Farm Crush Friday: Blackberry Farm

blackberry farm barn photo cred Blackberry Farm website My Mr. Carrot would most likely not approve of this farm crush Friday recipient because I would guess that in his opinion this does not qualify as a real farm.  I think he would probably categorize it more as a hoity-doity vacation spot that poses as a farm.  He, of course, would be 100% correct. It’s not so much a farm as it is a massive agricultural and culinary enterprise.  Luxury hotel and resort are the words they use.  Ugh.  I know.  This is the absolute worst choice for farm crush Friday but one cannot control their crushes! And I still want to tell you about it! Because in my fanciful dreams, this is what I would love to one day have our little farmstead evolve into– on a much less grand, much less pretentious scale. Blackberry Farm is a 4200-acre estate located in the foothills of the Smokey Mountains, which may or may not have a strong influence over my mega-crush.  Mr. Carrot and I got engaged atop a Smokey Mountain on a completely and totally blissfully perfect vacation two years ago so I am predisposed to fall in love with a farm in the Smokeys. I could also have fallen in love because this place is perfect.  No, really.  Blackberry Farm is serenely beautiful.  It has that whole old world charm thing going on.  There are acres upon acres of vegetables and livestock: all heritage or heirloom varieties and breeds.  And a beautiful red historic barn that just happens to double as the (James Beard Award Winning) estate restaurant.  They serve three meals a day in this magical place.  And in between, they teach culinary classes with goodies fresh from the fields. They have a butcher, a beekeeper, a cheesemaker, and a preservationist all on staff.  They know the food.  They love the food.  They celebrate the food.  You stay at Blackberry Farm and there is no reason to eat anywhere else.  No one knows more about the food of the region than the people in these kitchens.  It’s so incredibly awesome.

the grounds photo cred to Blackberry farm website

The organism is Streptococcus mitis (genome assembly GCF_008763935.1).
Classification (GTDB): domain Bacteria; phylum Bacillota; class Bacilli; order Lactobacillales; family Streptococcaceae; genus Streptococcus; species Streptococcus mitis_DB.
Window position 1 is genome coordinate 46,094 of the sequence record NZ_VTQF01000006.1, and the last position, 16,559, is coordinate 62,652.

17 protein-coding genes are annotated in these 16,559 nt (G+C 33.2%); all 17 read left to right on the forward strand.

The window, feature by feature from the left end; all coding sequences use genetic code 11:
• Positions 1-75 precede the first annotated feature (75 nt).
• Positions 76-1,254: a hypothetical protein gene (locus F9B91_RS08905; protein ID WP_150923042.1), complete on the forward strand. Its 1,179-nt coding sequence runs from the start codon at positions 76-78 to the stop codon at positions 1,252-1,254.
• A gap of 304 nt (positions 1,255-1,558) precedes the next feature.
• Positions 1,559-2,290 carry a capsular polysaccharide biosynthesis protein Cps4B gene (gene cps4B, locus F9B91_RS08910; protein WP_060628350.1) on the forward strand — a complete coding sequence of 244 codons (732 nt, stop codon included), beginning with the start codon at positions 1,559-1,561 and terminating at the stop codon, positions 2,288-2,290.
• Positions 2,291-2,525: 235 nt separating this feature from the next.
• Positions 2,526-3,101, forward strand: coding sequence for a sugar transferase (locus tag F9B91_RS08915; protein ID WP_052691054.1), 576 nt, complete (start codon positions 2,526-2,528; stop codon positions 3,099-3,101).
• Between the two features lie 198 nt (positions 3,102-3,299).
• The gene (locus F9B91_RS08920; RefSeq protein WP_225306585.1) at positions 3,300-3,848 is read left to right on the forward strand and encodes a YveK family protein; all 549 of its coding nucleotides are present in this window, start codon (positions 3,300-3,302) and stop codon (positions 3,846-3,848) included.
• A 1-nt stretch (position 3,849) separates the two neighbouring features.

Then there’s the grounds themselves.  From what the pictures tell me, they are vast and stunning.  The farm has a misty pond and weeping willows and hiking trails.  There are woods for foraging and of course there’s an orchard.  There’s prairie.  There are wildflowers.  There are mountains in the background.  They even provide picnic lunches and blankets upon request for exploring the estate, which is probably the most romantic idea for the most romantic setting in the entire universe. The “farm” also has a wellness spa and a team of sommeliers.  Yes, a whole damn team of wine experts.  I know.  Now, it’s getting a little less serene and a little more annoying.  I ignore these parts too.  I’m all for wellness.  Well, and good booze.  But now we’re getting just a little too far a field from the whole farm thing.  So we won’t talk about this stuff.  We’ll pretend it’s not there because the little adorable farm hospitality vision in my little crushing mind does not include a team of wine sommeliers, or a wine cellar at all for that matter.  Unless I ran the vineyard and personally made the wine and Mr. Carrot built the cellar.  Then I’d be interested. foothills photo credit to architectural digest And now, for the terrible part.  It’s actually quite painful.  I almost don’t want to ruin this for you. I’ve never been to Blackberry Farm.  Nor will I likely ever find myself there.  A room at this place is literally a grand per night.  $1000+ for an evening.  Or you can stay in one of their private cottages and then it’s more in the realm of $1800-$2000 a night. I know, I know, I know.  It’s ridiculous.  Completely ridiculous.  And I don’t usually fall for things that are tailored to the 1% but this is different!  This place, in all its crazy perfect ridiculousness, inspires me endlessly.  I know I’ll never go there.  I don’t even think I would want to go there if I had the funds because the vision it gives me for my & Mr. Carrot’s future is what I really love and I wouldn’t want visiting it in real life to ruin this vision: this beautiful, simple, rustic paradise in my mind that is just so incredibly us. Take out the fancy team of chefs in the fancy white pressed jackets with the froo froo tiny plates of food and instead add me, in a cute little apron.  Maybe a different colorful apron for each night of the week.  And add in hearty wholesome farmy meals made of whatever vegetables Mr.Carrot has too much of. Take out the $2000 cabins and add in cute cord-wood, timber-framed tiny homes that Mr. Carrot and I built ourselves, one at a time as funds allowed.  Get rid of whatever those fancy schmancy rooms contain that makes them worth that much money and add in furniture made by our genius carpenter friend Billy or refinished by my handy husband.  Add in artwork on the ways that’s made by our farm’s artist-in-residence.  Lose the team of sommeliers and wine as expensive as two month’s rent and exchange it for pale ales that my Mr. Carrot brewed with hops we grew.  Take out the professional animal husbandry experts that Blackberry Farm no doubt hires and add in a friend or two who wants to try their hand at raising meat animals. Get rid of the wellness center and add in sunrise and sunset yoga only offered barefoot in the fields taught by my beautiful friend Andrea.  Get rid of any ounce of pretension by adding porch swings and tire swings and bonfire pits everywhere.  Keep the prairie.  Keep the wildflowers.  Keep the woods and rolling hills.  Keep the spontaneous picnics.  Keep the barn dining hall.  Lose the stiff 18th century furniture in the dining hall and add in picnic tables and mismatched dishes from Goodwill.  Keep the love and celebration of food grown so locally you can walk from the dining hall to the field where its grown in 5 minutes.  Add in as many friends and their accompanying passions as we can.  This is us.  This is our Blackberry Farm.  This is my ultimate farm crush. Happy Friday!!!! -Leek P.S. I have never been to Blackberry Farm so these photographs are not mine.  The credit for each photo is given in the title.